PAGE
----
God usually does not give us the details we would like to have to follow through with what He calls. All that Abram knew was that God would show him the land later, after he would leave his current home and head there. I think that the reason God did not provide the details for Abram was to keep him dependent on Him. If God would reveal the entire plan He has for each of us, we would no longer need to trust Him and would rely on our plan and not the giver and outworker of that plan. History (both biblical and modern) reveals to us man's tendency to trust in anything except God. Remember the erecting of the golden bull calf while Moses was away on the mountain? The people grew weary trusting in God due to the absence of Moses and created an object to trust instead (Exodus 32:1-6). They even wound up worshiping the bronze serpent which was to save them from the disease they brought on themselves due to their disobedience (Numbers 21:8-9; 2 Kings 18:4)! By giving us enough information just to take a few steps, God makes sure we rely on Him for the rest of the steps.

The problem that many of us have is in taking the steps that God tells us we need to. I know I personally am one who likes to have everything planned out. I like to have my schedule and calendar all together. I am an organization freak. However, that can't be done all of the time when the Lord does not provide me enough information to plan ahead. I have to stop myself from the questions of where the Lord would have me to be after graduation in a year. Several times we sit down waiting for God to give more instructions for where we ought to go when we should be obedient to those He has given. He may intend to grant us those extra instructions after we take the first steps of His command. While God did not tell Abram right away where his land was, after the "man of faith" was obedient to His command to leave and head out in the direction God had called, He specified the land his descendants were to possess. Abram passed through the land as far as the site of Shechem, to the oak of Moreh. Now the Canaanite was then in the land. The LORD appeared to Abram and said, "To your descendants I will give this land." Had Abram decided to wait on God for more information concerning this mysterious land He was commanded to move to, he may not have gotten this information. The key is to be faithful today so that we will be faithful tomorrow.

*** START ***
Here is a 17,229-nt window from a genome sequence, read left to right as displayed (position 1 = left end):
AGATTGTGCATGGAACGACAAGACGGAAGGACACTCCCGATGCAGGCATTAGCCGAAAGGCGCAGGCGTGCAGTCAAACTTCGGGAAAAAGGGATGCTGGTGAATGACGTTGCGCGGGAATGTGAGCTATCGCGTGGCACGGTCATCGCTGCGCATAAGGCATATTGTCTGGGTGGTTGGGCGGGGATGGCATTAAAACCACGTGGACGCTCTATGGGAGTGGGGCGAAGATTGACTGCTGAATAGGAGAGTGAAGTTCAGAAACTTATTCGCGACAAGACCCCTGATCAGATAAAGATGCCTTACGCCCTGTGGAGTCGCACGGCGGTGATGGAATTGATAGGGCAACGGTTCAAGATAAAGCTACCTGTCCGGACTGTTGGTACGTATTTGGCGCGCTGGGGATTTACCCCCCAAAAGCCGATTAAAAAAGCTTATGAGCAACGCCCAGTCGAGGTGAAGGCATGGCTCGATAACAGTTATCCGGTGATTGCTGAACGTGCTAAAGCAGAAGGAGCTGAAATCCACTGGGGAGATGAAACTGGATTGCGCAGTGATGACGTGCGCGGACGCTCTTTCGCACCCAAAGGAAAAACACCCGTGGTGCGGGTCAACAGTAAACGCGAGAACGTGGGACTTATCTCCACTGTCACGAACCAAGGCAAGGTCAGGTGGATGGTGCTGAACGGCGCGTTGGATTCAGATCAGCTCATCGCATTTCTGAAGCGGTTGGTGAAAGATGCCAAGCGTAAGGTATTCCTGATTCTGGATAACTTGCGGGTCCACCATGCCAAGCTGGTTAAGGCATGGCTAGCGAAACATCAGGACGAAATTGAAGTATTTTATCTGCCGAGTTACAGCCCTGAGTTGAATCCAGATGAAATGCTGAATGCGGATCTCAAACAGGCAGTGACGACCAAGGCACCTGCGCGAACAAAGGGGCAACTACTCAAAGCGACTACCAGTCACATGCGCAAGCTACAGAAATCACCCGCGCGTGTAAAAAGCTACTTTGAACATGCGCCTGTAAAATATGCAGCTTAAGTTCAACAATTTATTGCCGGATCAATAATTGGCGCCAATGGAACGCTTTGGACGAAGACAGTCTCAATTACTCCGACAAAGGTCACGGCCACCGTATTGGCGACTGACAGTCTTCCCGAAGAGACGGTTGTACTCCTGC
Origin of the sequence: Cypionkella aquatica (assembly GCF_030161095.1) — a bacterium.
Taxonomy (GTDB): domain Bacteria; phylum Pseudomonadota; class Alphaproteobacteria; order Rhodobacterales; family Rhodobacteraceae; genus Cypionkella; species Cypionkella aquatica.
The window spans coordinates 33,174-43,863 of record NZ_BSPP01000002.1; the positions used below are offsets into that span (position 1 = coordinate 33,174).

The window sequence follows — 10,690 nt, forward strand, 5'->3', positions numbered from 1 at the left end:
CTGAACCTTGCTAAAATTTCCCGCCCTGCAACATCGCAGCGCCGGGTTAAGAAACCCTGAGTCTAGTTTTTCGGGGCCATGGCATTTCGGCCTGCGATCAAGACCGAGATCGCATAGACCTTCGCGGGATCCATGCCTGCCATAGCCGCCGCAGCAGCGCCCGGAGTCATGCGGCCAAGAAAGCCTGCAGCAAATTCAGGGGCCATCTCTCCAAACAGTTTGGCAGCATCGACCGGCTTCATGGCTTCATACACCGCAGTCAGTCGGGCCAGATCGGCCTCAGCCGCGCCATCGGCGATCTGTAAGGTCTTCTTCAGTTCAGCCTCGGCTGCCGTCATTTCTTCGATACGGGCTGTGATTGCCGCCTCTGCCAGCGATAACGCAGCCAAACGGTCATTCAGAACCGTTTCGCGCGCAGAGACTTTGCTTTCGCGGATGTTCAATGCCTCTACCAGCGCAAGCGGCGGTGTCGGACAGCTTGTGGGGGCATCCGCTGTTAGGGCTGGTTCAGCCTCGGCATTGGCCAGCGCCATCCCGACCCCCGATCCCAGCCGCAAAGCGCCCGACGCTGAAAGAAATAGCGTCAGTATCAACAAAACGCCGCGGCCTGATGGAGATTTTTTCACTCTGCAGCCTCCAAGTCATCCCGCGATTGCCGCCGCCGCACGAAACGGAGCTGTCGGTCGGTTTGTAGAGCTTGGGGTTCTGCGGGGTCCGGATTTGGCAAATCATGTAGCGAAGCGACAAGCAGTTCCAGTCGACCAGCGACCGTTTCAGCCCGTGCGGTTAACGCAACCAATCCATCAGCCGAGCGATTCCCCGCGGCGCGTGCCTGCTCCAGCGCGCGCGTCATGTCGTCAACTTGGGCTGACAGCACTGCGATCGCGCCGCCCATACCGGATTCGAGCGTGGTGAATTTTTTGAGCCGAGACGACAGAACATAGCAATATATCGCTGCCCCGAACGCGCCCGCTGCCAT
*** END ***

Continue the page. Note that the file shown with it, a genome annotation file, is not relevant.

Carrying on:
This statement is one which was shared with me by an admissions counselor at Philadelphia Biblical University when I was considering attending there. So many times we worry about where God has us in the future that we miss out on the more important question about where God has us today. If we are obedient to the commands we are given today, as Abram was with leaving, God will bring us to where He has for us to be in the future. If we are not faithful to God's leading today, we may hinder where we are going in our future. God uses those commands He gives us today to lead us to where He desires to have us in the future.

You may not fully understand where the Lord may be currently leading you. You may be called to leave America to go to a mission field overseas without any idea how long you are to stay or when you are to return. You may have been called to a type of ministry not yet realizing what specifically you are to do there. You might desire more direction. But if God has clearly commanded or is leading you to do something, you need to be like Abram and follow through, trusting that God knows what He is doing and will provide you with more information when it is His time. May God teach us to be obedient today so that we may be where He wants us tomorrow.

In Christ,
Soli Deo Gloria!!!